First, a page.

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Corral v. Warren

United States District Court, E.D. California

May 3, 2018

DYLAN SCOTT CORRAL, Plaintiff,
v.
WARREN, et al., Defendants.

          ORDER

          CAROLYN K. DELANEY, UNITED STATES MAGISTRATE JUDGE

         Plaintiff is a state prisoner proceeding pro se and seeking relief pursuant to 42 U.S.C. § 1983. This proceeding was referred to this court by Local Rule 302 pursuant to 28 U.S.C. § 636(b)(1) and plaintiff has consented to have all matters in this action before a United States Magistrate Judge. See 28 U.S.C. § 636(c).

         Plaintiff requests leave to proceed in forma pauperis. Since plaintiff has submitted a declaration that makes the showing required by 28 U.S.C. § 1915(a), his request will be granted. Plaintiff is required to pay the statutory filing fee of $350.00 for this action. 28 U.S.C. §§ 1914(a), 1915(b)(1). By separate order, the court will direct the appropriate agency to collect the initial partial filing fee from plaintiff's trust account and forward it to the Clerk of the Court. Thereafter, plaintiff will be obligated for monthly payments of twenty percent of the preceding month's income credited to plaintiff's prison trust account. These payments will be forwarded by the appropriate agency to the Clerk of the Court each time the amount in plaintiff's account exceeds $10.00, until the filing fee is paid in full. 28 U.S.C. § 1915(b)(2).

         The court is required to screen complaints brought by prisoners seeking relief against a governmental entity or officer or employee of a governmental entity. 28 U.S.C. § 1915A(a). The court has conducted the required screening and finds that there are several problems with the complaint, most notably:

         1. Plaintiff asserts several different claims against several different defendants. In general, a plaintiff may assert as many claims as he likes against a particular defendant. Claims against other defendants, however, must be related to a claim against first as described in Federal Rule of Civil Procedure 20(a)(2). For example, if a claim against a second defendant arose out of the same incident as a claim against the first, the claim against the second defendant may be included in the complaint.

         2. Plaintiff's complaint is too long. Federal Rule of Civil Procedure 8(a)(2) requires that complaints generally be “short and plain.” Although the Federal Rules adopt a flexible pleading policy, a complaint must give fair notice and state the elements of the claim plainly and succinctly. Jones v. Cmty. Redev. Agency, 733 F.2d 646, 649 (9th Cir. 1984).

         3. Plaintiff identifies several persons as defendants without adequately identifying how they took action amounting to a violation of plaintiff's civil rights. For example, plaintiff identifies certain persons as defendants because they denied inmate grievances. Generally speaking, however, an inmate has no freestanding constitutional right to a prison or jail grievance procedure. Ramirez v. Galazza, 334 F.3d 850, 860 (9th Cir. 2003). Additional, while plaintiff may have suffered injury which may amount to a violation, plaintiff identifies defendants not adequately linked to the injury. There can be no liability under 42 U.S.C. § 1983 unless there is some affirmative link or connection between a defendant's actions and the claimed deprivation. Rizzo v. Goode, 423 U.S. 362 (1976).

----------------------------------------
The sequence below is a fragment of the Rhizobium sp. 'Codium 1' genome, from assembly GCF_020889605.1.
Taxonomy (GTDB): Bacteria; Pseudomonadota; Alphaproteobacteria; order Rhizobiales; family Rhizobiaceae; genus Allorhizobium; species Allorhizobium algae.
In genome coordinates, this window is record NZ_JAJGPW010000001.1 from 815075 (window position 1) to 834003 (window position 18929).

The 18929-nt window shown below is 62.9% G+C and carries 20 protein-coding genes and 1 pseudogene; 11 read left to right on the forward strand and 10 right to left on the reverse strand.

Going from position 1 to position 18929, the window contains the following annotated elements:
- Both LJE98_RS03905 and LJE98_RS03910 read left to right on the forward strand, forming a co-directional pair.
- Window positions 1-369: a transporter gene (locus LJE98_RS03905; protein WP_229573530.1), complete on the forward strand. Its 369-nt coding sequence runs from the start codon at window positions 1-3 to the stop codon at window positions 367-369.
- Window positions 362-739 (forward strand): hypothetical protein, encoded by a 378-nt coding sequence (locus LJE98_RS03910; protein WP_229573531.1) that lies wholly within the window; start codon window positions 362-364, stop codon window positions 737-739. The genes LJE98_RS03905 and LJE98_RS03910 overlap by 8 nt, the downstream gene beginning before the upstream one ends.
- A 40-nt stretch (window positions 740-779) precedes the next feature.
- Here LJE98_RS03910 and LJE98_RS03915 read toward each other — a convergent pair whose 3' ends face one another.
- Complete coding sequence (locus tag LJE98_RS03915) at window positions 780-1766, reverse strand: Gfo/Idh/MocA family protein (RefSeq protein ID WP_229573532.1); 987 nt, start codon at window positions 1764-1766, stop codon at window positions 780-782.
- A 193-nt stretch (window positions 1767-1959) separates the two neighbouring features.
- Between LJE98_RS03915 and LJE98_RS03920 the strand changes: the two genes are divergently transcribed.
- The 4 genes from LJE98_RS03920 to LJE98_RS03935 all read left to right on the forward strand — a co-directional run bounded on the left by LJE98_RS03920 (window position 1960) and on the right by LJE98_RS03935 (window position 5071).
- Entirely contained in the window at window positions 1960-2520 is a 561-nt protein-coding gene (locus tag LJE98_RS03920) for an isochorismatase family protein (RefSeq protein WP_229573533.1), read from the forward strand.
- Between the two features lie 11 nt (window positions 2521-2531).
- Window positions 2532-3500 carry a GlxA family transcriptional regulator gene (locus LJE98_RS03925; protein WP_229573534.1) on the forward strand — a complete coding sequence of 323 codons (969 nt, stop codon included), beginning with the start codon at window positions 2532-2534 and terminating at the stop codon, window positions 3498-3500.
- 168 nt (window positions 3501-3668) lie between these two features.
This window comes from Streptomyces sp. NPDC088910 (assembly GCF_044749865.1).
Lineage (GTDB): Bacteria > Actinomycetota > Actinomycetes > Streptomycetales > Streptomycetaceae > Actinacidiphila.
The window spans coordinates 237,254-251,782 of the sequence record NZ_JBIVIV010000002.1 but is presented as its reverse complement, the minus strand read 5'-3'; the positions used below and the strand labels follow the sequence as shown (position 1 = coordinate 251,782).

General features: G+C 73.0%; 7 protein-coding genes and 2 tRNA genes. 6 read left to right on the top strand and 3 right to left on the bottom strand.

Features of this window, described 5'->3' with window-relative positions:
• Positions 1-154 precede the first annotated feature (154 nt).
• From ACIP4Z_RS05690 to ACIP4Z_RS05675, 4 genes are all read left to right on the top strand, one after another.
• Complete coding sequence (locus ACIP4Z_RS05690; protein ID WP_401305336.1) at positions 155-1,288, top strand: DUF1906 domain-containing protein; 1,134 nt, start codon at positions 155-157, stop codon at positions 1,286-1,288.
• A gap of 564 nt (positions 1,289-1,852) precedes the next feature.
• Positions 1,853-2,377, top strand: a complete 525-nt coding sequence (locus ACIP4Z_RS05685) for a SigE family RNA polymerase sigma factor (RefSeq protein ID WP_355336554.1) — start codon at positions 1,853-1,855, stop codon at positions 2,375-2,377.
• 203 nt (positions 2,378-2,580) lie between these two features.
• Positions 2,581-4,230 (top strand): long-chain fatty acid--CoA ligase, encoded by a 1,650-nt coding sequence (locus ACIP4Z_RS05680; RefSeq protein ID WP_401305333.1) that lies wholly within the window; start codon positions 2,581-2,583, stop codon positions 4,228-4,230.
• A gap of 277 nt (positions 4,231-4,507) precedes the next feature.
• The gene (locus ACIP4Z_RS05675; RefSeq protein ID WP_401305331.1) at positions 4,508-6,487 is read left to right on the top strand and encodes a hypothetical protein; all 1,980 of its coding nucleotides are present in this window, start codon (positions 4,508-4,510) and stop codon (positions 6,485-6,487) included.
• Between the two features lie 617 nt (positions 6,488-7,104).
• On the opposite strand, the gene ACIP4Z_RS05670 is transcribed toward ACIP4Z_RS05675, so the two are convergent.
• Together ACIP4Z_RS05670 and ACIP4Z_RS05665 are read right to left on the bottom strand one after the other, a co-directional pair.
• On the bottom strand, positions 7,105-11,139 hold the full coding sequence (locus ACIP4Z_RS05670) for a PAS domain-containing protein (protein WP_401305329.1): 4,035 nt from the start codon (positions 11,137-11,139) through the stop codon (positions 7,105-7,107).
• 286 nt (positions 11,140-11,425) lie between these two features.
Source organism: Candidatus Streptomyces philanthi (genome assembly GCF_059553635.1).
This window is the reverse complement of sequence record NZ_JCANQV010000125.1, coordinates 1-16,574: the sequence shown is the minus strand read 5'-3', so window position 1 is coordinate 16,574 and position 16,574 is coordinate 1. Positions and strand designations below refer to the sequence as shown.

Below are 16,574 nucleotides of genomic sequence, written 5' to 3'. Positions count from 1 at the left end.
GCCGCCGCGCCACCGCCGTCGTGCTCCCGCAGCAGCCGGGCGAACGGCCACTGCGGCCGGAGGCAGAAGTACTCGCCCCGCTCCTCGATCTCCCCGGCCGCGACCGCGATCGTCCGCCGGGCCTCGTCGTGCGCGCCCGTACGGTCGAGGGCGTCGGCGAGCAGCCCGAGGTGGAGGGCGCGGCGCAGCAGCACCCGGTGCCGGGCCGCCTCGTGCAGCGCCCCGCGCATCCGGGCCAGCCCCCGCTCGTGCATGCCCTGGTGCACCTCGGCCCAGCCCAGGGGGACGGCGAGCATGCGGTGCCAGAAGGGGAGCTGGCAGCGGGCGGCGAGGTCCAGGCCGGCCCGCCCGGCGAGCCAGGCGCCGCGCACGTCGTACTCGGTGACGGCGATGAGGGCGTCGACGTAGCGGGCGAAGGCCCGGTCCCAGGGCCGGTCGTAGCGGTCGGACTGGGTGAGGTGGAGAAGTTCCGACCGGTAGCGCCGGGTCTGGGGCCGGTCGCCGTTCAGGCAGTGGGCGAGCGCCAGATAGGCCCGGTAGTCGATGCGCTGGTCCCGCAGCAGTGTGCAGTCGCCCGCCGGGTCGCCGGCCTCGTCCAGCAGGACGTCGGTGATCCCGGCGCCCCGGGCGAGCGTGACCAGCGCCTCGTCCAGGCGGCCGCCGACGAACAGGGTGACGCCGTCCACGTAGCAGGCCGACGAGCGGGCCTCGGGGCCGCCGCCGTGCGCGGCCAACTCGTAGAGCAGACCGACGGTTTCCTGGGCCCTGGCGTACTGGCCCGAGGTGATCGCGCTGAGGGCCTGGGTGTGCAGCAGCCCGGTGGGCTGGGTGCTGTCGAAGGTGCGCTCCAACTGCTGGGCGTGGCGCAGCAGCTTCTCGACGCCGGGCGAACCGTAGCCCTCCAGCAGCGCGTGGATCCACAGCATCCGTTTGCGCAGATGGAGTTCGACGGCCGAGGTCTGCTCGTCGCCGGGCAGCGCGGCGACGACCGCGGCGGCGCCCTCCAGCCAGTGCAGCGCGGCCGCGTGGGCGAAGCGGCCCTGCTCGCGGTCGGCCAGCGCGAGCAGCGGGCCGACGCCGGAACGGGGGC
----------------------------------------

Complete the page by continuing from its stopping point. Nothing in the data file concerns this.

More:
For these reasons, plaintiff's complaint must be dismissed. The court will, however, grant leave to file an amended complaint.

         If plaintiff chooses to amend, plaintiff must adhere to Federal Rule of Civil Procedure 20(a)(2) with respect to proper joinder of defendants. Rather than improperly joining defendants in this action, plaintiff must bring multiple lawsuits. Also, the amended complaint cannot exceed 20 pages. Finally, plaintiff should omit any defendant if plaintiff cannot point to facts suggesting a connection between the actions of that defendant and a deprivation of rights.

         Plaintiff is informed that the court cannot refer to a prior pleading in order to make plaintiffs amended complaint complete. Local Rule 220 requires that an amended complaint be complete in itself without reference to any prior pleading. This is because, as a general rule, an amended complaint supersedes the original complaint. See Loux v. Rhay, 375 F.2d 55, 57 (9th Cir. 1967). Once plaintiff files an amended complaint, the original pleading no longer serves any function in the case. Therefore, in an amended complaint, as in an original complaint, each claim and the involvement of each defendant must be sufficiently alleged.

         In accordance with the above, IT IS HEREBY ORDERED that:

1. Plaintiffs request for leave to proceed in forma pauperis (ECF No. 5) is granted.
2. Plaintiff is obligated to pay the statutory filing fee of $350.00 for this action. All fees shall be collected and paid in accordance with this court's order to the Director of the California Department of ...

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